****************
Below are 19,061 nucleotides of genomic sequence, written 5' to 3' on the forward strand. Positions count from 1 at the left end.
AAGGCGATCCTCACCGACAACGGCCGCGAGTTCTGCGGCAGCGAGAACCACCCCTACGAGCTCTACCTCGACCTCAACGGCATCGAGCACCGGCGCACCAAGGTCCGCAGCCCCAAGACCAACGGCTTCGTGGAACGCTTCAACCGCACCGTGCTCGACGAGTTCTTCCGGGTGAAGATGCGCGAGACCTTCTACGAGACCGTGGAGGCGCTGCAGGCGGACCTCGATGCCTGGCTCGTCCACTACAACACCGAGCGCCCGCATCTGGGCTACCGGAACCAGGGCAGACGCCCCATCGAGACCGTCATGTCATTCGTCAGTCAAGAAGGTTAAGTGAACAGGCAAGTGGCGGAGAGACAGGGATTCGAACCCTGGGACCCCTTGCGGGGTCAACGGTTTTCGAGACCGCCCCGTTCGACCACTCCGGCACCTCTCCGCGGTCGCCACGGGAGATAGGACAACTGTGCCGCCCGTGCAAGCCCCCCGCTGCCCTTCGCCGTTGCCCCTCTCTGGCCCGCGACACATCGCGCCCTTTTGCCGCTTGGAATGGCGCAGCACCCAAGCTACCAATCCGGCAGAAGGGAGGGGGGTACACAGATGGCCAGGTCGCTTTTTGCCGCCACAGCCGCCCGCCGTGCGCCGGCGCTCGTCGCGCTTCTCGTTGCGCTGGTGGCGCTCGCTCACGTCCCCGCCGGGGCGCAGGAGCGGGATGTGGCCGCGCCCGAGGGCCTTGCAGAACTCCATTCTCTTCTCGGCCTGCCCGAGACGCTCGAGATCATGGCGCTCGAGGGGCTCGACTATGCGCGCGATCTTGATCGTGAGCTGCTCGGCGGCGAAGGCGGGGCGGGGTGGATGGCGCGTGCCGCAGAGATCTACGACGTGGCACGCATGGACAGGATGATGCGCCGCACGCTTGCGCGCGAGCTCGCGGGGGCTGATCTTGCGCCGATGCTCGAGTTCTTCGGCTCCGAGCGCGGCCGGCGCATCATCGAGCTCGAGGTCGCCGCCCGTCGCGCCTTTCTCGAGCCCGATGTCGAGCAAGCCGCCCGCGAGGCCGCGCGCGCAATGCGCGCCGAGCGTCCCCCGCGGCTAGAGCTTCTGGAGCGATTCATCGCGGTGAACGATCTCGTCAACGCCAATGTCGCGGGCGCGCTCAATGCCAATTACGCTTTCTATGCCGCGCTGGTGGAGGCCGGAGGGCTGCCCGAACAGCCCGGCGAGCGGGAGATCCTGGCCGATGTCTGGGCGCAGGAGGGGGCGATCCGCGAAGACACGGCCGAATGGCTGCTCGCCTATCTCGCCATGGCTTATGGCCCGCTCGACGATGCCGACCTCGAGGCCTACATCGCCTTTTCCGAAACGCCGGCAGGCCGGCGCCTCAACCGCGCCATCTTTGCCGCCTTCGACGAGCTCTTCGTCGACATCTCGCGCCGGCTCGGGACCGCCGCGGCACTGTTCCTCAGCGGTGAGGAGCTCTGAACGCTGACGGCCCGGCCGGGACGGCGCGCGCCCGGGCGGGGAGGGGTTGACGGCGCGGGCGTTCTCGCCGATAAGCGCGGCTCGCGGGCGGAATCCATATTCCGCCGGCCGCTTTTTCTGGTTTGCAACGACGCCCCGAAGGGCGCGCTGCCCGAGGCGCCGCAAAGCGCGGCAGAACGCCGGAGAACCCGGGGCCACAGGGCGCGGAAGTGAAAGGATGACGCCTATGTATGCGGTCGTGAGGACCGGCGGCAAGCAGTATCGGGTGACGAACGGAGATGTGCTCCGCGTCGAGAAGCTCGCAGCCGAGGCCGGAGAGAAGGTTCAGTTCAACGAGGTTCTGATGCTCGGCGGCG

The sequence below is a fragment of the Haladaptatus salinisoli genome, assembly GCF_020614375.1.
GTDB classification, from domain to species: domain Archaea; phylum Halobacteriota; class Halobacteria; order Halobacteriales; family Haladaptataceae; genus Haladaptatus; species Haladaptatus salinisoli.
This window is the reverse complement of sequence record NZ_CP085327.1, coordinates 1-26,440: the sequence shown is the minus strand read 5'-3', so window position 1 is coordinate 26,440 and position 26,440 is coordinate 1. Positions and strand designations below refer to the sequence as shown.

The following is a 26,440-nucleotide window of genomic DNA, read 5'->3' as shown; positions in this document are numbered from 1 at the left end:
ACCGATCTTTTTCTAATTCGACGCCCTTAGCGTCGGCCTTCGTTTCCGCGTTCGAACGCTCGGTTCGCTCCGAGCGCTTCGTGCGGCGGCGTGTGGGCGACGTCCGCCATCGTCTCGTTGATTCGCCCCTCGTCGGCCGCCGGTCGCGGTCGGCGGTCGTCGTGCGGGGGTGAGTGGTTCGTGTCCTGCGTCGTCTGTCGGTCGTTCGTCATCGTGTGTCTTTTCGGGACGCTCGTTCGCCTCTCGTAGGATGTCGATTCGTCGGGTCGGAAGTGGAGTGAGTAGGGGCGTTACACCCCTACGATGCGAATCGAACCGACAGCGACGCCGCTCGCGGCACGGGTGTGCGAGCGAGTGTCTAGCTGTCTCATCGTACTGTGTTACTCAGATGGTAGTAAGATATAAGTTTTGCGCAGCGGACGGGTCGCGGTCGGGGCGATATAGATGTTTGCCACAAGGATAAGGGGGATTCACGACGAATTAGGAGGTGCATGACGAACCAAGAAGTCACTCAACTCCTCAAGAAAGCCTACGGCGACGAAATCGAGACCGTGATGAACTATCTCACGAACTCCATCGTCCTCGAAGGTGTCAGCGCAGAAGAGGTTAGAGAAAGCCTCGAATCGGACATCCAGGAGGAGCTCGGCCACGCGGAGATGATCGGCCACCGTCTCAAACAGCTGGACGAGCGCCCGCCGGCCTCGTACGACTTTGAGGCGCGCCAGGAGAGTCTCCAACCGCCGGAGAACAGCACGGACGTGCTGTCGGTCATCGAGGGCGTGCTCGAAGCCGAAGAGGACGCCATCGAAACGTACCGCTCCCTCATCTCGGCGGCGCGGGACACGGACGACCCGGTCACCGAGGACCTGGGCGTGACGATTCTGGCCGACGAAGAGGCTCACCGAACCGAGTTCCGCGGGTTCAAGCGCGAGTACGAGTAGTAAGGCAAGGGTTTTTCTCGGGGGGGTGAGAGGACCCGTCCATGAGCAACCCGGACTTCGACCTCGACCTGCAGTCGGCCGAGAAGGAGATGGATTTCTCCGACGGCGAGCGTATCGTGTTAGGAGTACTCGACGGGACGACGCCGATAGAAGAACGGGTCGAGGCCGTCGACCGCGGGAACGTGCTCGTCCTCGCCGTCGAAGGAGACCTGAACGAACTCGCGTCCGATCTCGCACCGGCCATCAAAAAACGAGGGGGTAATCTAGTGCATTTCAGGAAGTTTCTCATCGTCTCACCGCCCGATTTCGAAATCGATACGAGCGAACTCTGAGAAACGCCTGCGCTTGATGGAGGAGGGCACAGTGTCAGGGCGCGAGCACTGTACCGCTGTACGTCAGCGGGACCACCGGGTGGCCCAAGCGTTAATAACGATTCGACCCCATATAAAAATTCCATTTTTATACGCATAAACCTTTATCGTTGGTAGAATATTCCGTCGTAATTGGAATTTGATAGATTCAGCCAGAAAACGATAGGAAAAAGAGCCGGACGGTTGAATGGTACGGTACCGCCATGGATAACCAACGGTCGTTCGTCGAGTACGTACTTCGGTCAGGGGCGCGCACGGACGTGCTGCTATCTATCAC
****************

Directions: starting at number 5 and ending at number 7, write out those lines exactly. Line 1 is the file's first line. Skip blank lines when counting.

This window is the reverse complement of sequence record NZ_CP085327.1, coordinates 1-26,440: the sequence shown is the minus strand read 5'-3', so window position 1 is coordinate 26,440 and position 26,440 is coordinate 1. Positions and strand designations below refer to the sequence as shown.

The following is a 26,440-nucleotide window of genomic DNA, read 5'->3' as shown; positions in this document are numbered from 1 at the left end:
ACCGATCTTTTTCTAATTCGACGCCCTTAGCGTCGGCCTTCGTTTCCGCGTTCGAACGCTCGGTTCGCTCCGAGCGCTTCGTGCGGCGGCGTGTGGGCGACGTCCGCCATCGTCTCGTTGATTCGCCCCTCGTCGGCCGCCGGTCGCGGTCGGCGGTCGTCGTGCGGGGGTGAGTGGTTCGTGTCCTGCGTCGTCTGTCGGTCGTTCGTCATCGTGTGTCTTTTCGGGACGCTCGTTCGCCTCTCGTAGGATGTCGATTCGTCGGGTCGGAAGTGGAGTGAGTAGGGGCGTTACACCCCTACGATGCGAATCGAACCGACAGCGACGCCGCTCGCGGCACGGGTGTGCGAGCGAGTGTCTAGCTGTCTCATCGTACTGTGTTACTCAGATGGTAGTAAGATATAAGTTTTGCGCAGCGGACGGGTCGCGGTCGGGGCGATATAGATGTTTGCCACAAGGATAAGGGGGATTCACGACGAATTAGGAGGTGCATGACGAACCAAGAAGTCACTCAACTCCTCAAGAAAGCCTACGGCGACGAAATCGAGACCGTGATGAACTATCTCACGAACTCCATCGTCCTCGAAGGTGTCAGCGCAGAAGAGGTTAGAGAAAGCCTCGAATCGGACATCCAGGAGGAGCTCGGCCACGCGGAGATGATCGGCCACCGTCTCAAACAGCTGGACGAGCGCCCGCCGGCCTCGTACGACTTTGAGGCGCGCCAGGAGAGTCTCCAACCGCCGGAGAACAGCACGGACGTGCTGTCGGTCATCGAGGGCGTGCTCGAAGCCGAAGAGGACGCCATCGAAACGTACCGCTCCCTCATCTCGGCGGCGCGGGACACGGACGACCCGGTCACCGAGGACCTGGGCGTGACGATTCTGGCCGACGAAGAGGCTCACCGAACCGAGTTCCGCGGGTTCAAGCGCGAGTACGAGTAGTAAGGCAAGGGTTTTTCTCGGGGGGGTGAGAGGACCCGTCCATGAGCAACCCGGACTTCGACCTCGACCTGCAGTCGGCCGAGAAGGAGATGGATTTCTCCGACGGCGAGCGTATCGTGTTAGGAGTACTCGACGGGACGACGCCGATAGAAGAACGGGTCGAGGCCGTCGACCGCGGGAACGTGCTCGTCCTCGCCGTCGAAGGAGACCTGAACGAACTCGCGTCCGATCTCGCACCGGCCATCAAAAAACGAGGGGGTAATCTAGTGCATTTCAGGAAGTTTCTCATCGTCTCACCGCCCGATTTCGAAATCGATACGAGCGAACTCTGAGAAACGCCTGCGCTTGATGGAGGAGGGCACAGTGTCAGGGCGCGAGCACTGTACCGCTGTACGTCAGCGGGACCACCGGGTGGCCCAAGCGTTAATAACGATTCGACCCCATATAAAAATTCCATTTTTATACGCATAAACCTTTATCGTTGGTAGAATATTCCGTCGTAATTGGAATTTGATAGATTCAGCCAGAAAACGATAGGAAAAAGAGCCGGACGGTTGAATGGTACGGTACCGCCATGGATAACCAACGGTCGTTCGTCGAGTACGTACTTCGGTCAGGGGCGCGCACGGACGTGCTGCTATCTATCAC